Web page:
This is the first film review I ever wrote and it’s also featured here.
Training Day and The Bourne Ultimatum had a kid. They named it Safe House. However, these over-protective parents lived on the fearless side of action-movie life; it seems that they were slightly traditionalist in teaching when it came to their cinematic progeny. Even so, Safe House runs throughchase scenes with thrill-kicking baby steps where good cop/bad cop characters and treacherous government agencies cross paths in a sordid South Africa. While Safe House is somewhat cautious, it is still a well-acted, engaging, tug-of-war film that stays true to its action genre.
I know that calling an action film “cautious” is a paradox since such movies follow plotlines fraught with danger. Step 1: Break things, crash cars, and terrify innocent people. Step 2: Kill people. Kill lots of people. Even add throwaway characters whose sole purpose is to die. Step 3: Have a hero. Have an antihero. Just have someone stopping the unstoppable bad guy. Safe House definitely does not stray from this formula for danger, as seen in the following clip: [INSERT: “Frost Attacks Weston While Driving Through Cape Town”]
The film’s disadvantage though, may come from David Guggenheim’s script because the traitor’s reveal does not surprise much and viewers probably won’t feel sympathetic toward many characters falling victim to the first, lethal step in the action-movie formula. Even in Training Day, we feel the injustice of a drug dealer’s death, and Jason Bourne loses not only his true identity, but also a love interest somewhere in his trilogy.
Regarding Safe House, there is a massacre of men from early on in the film by mysterious characters who are after the notorious, former CIA agent Tobin Frost, played by Denzel Washington. The men fighting off the intruders include Frost’s cross-examiner and his team. Prior to the entrance of the intruders, the cross-examiner orders the disabling of cameras in the safe house for an undocumented, torture-filled interrogation of Frost. After these unethical actions, viewers have no reason to feel sympathy toward the cross-examiner and his comrades once the shoot-out begins. Now obviously the bad guys win this fight or the story stops there, after an easy victory about 20 minutes into the film, so screenwriters should at least make viewers feel the impact of the loss of life by having characters worth caring for. Here is an easy solution, Guggenheim; think backstory. Even that poor cop in Reservoir Dogs, had a family, and even the Joker’s concocted story of his scars presents itself as a believable, sympathy-inducing tragedy the first time it is heard inThe Dark Knight.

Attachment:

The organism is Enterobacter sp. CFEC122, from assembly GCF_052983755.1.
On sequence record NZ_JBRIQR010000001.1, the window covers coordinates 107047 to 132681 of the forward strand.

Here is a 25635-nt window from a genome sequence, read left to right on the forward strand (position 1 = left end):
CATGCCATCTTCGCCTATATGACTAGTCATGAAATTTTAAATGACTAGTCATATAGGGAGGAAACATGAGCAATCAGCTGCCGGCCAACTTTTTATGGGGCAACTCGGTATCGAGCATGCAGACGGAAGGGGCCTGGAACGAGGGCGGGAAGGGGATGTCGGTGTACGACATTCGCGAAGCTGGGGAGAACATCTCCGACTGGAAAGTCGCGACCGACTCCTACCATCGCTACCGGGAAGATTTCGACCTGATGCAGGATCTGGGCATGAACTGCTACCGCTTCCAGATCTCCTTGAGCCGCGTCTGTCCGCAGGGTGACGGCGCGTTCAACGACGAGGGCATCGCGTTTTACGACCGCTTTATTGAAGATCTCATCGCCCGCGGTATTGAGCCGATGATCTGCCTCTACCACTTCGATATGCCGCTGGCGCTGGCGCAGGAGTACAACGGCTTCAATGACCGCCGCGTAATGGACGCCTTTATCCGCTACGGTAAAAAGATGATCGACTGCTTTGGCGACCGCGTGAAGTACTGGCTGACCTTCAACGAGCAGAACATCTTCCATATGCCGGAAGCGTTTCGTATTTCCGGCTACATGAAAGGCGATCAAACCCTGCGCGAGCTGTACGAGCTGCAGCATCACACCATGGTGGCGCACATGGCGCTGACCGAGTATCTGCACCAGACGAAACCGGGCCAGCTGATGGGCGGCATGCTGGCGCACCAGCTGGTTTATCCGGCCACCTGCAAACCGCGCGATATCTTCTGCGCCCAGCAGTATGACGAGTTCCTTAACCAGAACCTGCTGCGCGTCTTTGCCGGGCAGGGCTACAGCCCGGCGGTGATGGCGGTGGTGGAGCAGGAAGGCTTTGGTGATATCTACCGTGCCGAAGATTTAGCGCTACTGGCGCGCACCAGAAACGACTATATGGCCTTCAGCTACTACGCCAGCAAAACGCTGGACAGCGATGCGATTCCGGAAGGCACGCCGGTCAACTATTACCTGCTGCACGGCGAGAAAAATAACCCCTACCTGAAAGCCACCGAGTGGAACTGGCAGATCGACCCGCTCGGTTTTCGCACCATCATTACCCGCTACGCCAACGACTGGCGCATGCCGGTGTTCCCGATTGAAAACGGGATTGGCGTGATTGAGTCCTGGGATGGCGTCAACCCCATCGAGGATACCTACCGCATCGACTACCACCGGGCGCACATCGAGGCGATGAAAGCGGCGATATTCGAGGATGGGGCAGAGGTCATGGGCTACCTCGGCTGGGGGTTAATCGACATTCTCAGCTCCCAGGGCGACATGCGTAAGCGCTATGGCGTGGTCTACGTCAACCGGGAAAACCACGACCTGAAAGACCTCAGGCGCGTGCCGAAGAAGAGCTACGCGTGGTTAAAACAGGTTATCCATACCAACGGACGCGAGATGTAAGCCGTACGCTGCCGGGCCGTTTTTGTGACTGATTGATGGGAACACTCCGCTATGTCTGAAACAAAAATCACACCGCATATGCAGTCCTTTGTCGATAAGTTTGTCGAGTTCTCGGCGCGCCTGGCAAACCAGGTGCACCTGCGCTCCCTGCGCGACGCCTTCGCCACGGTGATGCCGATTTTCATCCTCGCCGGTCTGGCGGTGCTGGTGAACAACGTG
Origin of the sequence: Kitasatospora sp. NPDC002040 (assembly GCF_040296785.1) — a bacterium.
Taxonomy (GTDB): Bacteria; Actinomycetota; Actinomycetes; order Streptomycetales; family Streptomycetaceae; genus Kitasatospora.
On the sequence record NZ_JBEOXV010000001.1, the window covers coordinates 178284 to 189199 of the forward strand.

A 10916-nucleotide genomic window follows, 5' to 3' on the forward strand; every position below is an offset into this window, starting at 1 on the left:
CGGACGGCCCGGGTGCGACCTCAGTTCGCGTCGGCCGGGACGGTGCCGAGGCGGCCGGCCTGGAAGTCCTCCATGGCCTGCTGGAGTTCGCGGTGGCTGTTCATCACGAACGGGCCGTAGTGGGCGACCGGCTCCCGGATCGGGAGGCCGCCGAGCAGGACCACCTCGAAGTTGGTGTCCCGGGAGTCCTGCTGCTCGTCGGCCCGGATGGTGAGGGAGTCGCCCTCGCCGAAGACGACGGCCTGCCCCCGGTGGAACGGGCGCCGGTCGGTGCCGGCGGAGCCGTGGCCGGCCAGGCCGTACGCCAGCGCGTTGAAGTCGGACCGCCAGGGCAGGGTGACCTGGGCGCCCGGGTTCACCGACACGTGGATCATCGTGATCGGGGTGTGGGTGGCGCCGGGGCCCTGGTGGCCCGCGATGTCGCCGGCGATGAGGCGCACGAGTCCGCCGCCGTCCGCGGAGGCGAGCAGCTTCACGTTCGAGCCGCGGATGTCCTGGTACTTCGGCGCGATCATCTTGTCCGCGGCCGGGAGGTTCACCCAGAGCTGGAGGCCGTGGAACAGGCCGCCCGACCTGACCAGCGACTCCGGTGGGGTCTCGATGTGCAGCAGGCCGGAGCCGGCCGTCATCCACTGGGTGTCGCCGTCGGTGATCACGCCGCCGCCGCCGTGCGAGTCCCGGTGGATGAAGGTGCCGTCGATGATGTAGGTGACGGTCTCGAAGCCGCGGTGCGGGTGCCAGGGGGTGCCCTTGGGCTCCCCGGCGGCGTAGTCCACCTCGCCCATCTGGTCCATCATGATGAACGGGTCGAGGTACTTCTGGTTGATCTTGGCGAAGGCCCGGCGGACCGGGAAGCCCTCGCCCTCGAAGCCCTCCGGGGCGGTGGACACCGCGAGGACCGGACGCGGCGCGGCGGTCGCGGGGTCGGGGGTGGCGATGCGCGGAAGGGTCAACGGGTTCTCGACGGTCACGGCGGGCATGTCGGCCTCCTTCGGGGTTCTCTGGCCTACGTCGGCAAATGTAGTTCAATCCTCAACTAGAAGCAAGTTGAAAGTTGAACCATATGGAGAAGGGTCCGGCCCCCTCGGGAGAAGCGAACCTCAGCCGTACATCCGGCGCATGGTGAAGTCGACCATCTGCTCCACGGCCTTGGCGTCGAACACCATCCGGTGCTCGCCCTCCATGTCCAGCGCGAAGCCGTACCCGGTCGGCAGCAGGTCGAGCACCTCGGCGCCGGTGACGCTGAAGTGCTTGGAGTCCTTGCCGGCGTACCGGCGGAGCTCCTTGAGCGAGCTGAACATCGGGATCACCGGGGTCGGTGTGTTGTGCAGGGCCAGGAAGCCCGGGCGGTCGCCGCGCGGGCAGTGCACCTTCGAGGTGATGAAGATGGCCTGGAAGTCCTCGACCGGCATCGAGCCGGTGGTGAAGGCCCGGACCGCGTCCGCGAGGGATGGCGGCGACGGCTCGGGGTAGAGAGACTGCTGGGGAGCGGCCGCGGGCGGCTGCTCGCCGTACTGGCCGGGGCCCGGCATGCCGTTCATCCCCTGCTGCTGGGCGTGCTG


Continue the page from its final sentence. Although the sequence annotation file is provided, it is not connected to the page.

While no Quentin Tarantino or Christopher Nolan masterpiece of a screenplay, Safe House still provides two main actors who give impressive performances. Ryan Reynolds, especially, makes a dedicated effort to prove himself outside of the comedic roles where he seemingly now has a comfortable, cushioned seat eternally waiting for him in that genre. When his character, subordinate CIA agent Matt Weston, ends up being the man who must keep Frost within an arm’s reach and bring him to a new safe house, Reynolds’ Weston shows a range of emotions while never abandoning his moral code. At first, Weston spends his monotonous workdays answeringphones, twiddling his thumbs, and endlessly waiting for a less sheltered job. Nothing says, “I need some ominous, Denzel Washington type of apathetic criminal as a house guest” quite like that kind of inactivity.
Frost tells Weston, “First rule is to protect your house guest. I’m your house guest,” and so the party begins. For the rest of the film, Frost tries escaping Weston’s rookie handcuffs while Weston tries keeping Frost cuffed to anything conveniently around. So the CIA’s most-wanted double-crosser and, quite simply, a really good person are unenthusiastically attached. Inevitably, they show their effects on each other.
Dynamic characters develop throughout the film; they learn, adapt, gain insight. Skilled actors must convey this character development. Reynolds does that during Weston’s “bonding” time with the icy Frost—puns intended. He goes from being a crying, nervous beginner to a confident, unstoppable justice seeker. Not bad for the guy in all those romantic comedies.
Washington “good guy” roles exists in films like Inside Man and The Taking of Pelham 1 2 3. His criminal, ruthless, and reprobate characters, like Detective Alonso Harris in Training Day and Frank Lucas in American Gangster, have far more complexity and disquieting intrigue. Add his Safe House character to that list. At times, Washington seems like playing Frost is too easy, but he is at his best when with his character’s foil, Reynolds’ Weston. The two effectively challenge each other at packaging their relationship of being both enemies and comrades for a neat delivery.
Safe House‘s director, Daniel Espinosa, also effectively borrows from The Bourne Ultimatum‘s use of shaky cameras. The camera—or eyes of the audience—places viewers in the middle of the action, next to the characters, or even with their point of views. If characters are crashing through windows or involved in violent brawls, as seen in Safe House, shaky cameras put viewers on edge in an engaging, suspense-building way. Unsteady cameras make viewers feel as if they are also running with the characters rather then sitting and watching the action stroll by.
So, Safe House is not a mere infant walking, running, and jumping off buildings in its parent’s deadly footsteps. It is more like a wunderkind Bourne in good Training, but still young at that. Safe House colors carefully in the lines of the genre’s formula, but at least that means there is no incomprehensible mess all over the page, or big screen.